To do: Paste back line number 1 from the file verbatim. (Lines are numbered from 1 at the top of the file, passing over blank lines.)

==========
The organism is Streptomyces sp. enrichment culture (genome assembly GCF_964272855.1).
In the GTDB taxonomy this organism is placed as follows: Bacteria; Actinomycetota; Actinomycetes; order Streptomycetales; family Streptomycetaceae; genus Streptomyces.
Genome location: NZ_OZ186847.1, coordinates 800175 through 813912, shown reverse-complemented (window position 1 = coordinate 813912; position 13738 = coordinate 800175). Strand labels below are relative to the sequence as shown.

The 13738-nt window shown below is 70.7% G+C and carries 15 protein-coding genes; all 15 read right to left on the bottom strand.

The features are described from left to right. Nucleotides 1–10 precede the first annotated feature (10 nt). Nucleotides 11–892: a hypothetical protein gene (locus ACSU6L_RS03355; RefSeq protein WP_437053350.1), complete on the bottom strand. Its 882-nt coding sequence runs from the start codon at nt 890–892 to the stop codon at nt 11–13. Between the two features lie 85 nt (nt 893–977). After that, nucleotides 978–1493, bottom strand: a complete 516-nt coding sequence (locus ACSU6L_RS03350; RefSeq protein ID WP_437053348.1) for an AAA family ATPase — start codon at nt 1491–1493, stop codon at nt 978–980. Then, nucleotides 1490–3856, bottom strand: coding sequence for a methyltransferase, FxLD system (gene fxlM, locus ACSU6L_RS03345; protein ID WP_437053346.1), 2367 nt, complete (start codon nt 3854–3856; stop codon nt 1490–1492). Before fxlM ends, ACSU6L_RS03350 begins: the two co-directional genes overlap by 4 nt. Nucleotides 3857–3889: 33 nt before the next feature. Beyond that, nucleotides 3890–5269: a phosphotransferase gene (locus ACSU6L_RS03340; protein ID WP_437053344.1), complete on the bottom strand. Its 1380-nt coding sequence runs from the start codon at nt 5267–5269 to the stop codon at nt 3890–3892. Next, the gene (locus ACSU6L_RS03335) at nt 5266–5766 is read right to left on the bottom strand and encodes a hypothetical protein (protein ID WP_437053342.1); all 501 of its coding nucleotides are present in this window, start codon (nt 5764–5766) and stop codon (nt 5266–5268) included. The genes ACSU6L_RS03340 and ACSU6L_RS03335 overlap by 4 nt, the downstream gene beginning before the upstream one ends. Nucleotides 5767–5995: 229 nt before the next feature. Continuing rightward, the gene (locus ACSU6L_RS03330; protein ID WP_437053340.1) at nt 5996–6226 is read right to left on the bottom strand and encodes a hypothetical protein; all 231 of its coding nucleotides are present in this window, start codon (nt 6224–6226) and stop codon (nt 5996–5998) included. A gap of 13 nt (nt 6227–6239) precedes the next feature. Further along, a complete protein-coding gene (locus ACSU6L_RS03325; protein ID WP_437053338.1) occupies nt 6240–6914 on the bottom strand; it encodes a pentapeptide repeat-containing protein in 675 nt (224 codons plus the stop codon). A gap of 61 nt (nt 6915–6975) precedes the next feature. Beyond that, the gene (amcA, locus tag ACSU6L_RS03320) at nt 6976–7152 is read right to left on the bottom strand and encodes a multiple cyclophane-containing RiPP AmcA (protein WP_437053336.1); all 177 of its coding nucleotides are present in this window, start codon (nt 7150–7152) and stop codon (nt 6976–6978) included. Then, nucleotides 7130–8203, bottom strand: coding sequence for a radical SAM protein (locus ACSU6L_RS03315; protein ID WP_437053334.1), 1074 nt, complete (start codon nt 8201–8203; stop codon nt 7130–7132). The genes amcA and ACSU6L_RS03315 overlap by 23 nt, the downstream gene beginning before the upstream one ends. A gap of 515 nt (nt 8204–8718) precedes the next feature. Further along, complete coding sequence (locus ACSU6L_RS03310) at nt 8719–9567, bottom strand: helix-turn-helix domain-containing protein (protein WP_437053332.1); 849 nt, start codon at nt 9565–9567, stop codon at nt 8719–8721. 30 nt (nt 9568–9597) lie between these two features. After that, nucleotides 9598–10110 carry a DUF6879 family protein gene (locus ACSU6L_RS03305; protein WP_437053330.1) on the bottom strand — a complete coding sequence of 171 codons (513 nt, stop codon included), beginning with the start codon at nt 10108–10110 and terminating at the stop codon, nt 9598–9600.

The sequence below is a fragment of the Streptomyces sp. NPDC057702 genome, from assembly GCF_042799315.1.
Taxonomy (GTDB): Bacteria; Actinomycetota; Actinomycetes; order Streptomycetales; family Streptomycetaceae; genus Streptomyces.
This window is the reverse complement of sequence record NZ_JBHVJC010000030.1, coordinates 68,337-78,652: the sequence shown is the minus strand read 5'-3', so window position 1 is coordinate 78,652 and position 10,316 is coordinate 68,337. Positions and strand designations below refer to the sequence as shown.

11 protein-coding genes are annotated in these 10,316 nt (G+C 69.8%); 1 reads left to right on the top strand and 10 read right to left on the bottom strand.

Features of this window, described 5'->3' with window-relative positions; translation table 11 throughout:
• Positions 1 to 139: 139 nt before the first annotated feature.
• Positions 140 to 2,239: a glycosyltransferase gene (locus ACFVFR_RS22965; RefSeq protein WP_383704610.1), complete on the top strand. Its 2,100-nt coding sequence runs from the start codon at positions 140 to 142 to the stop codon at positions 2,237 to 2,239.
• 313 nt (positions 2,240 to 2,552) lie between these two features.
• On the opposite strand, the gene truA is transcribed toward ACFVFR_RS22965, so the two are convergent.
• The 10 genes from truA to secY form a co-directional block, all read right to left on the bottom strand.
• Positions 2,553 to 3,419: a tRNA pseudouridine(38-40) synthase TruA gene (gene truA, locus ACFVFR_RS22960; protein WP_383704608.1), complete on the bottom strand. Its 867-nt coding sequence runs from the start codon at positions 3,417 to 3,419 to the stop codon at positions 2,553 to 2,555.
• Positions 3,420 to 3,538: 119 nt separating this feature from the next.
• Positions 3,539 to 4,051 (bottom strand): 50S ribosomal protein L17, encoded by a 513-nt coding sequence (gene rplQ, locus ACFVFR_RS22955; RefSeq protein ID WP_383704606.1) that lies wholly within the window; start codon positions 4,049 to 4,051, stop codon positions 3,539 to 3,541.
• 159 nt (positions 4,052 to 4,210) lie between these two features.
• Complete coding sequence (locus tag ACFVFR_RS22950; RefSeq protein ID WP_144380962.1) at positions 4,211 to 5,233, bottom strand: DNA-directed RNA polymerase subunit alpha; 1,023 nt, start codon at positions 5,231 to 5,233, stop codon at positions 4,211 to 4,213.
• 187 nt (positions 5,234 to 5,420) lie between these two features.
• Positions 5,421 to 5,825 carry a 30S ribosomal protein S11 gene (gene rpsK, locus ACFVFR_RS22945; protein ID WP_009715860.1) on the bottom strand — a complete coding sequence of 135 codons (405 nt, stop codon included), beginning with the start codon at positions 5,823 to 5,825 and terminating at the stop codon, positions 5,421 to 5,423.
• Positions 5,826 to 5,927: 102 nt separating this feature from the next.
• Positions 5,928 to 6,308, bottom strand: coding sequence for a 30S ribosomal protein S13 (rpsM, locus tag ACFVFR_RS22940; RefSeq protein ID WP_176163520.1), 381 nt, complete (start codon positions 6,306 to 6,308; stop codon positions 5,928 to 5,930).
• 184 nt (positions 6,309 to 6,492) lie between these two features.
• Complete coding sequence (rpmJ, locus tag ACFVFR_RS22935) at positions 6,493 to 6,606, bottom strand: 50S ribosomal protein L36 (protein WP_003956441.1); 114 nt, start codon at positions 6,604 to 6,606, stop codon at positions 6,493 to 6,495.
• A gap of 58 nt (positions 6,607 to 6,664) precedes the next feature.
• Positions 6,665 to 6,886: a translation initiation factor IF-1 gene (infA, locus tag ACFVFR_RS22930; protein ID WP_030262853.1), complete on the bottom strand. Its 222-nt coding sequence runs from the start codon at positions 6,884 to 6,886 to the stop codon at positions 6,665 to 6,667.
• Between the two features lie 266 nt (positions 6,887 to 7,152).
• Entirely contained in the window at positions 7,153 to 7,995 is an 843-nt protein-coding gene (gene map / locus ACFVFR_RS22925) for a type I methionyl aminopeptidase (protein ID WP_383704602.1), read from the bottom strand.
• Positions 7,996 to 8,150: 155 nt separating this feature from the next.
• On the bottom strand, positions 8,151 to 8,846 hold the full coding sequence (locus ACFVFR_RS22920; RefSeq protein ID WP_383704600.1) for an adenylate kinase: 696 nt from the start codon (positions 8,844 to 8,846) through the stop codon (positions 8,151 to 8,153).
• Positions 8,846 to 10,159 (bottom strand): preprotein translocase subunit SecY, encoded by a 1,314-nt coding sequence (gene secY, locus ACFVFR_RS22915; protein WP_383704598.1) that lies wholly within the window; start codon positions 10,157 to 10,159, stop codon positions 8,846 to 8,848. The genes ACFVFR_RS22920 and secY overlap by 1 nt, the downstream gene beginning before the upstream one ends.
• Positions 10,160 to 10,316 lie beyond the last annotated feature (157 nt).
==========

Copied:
The organism is Streptomyces sp. enrichment culture (genome assembly GCF_964272855.1).